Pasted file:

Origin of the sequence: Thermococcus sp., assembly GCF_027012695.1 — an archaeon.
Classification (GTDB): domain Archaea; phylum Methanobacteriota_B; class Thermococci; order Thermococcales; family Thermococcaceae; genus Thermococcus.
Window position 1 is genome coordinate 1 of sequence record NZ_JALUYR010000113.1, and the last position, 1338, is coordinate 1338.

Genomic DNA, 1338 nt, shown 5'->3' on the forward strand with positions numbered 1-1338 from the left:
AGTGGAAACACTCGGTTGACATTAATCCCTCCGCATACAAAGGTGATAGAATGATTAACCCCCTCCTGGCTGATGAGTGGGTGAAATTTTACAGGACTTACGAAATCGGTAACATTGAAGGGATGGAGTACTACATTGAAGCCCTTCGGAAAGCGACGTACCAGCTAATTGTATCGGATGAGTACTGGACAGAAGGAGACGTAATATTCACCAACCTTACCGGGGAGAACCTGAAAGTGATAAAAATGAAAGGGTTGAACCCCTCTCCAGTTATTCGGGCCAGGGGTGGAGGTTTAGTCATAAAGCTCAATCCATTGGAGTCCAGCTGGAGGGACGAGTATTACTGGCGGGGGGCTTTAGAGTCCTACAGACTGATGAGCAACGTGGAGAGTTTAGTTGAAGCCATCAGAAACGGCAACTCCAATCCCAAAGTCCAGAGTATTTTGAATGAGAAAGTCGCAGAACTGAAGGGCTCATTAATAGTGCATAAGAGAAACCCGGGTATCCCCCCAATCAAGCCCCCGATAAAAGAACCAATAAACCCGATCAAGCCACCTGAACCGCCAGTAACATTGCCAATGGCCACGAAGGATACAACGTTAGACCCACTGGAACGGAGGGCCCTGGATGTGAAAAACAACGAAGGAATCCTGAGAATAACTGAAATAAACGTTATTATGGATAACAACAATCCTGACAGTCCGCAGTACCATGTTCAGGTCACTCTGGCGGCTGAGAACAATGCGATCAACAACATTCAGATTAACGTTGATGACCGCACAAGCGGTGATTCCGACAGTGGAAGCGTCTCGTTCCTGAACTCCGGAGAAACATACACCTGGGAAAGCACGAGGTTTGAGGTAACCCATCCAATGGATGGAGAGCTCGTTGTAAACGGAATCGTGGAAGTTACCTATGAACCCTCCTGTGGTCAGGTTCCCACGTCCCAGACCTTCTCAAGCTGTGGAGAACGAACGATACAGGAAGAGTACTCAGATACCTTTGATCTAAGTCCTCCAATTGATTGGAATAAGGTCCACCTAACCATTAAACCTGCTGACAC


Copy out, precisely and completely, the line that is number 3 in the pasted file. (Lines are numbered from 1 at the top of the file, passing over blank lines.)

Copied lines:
Window position 1 is genome coordinate 1 of sequence record NZ_JALUYR010000113.1, and the last position, 1338, is coordinate 1338.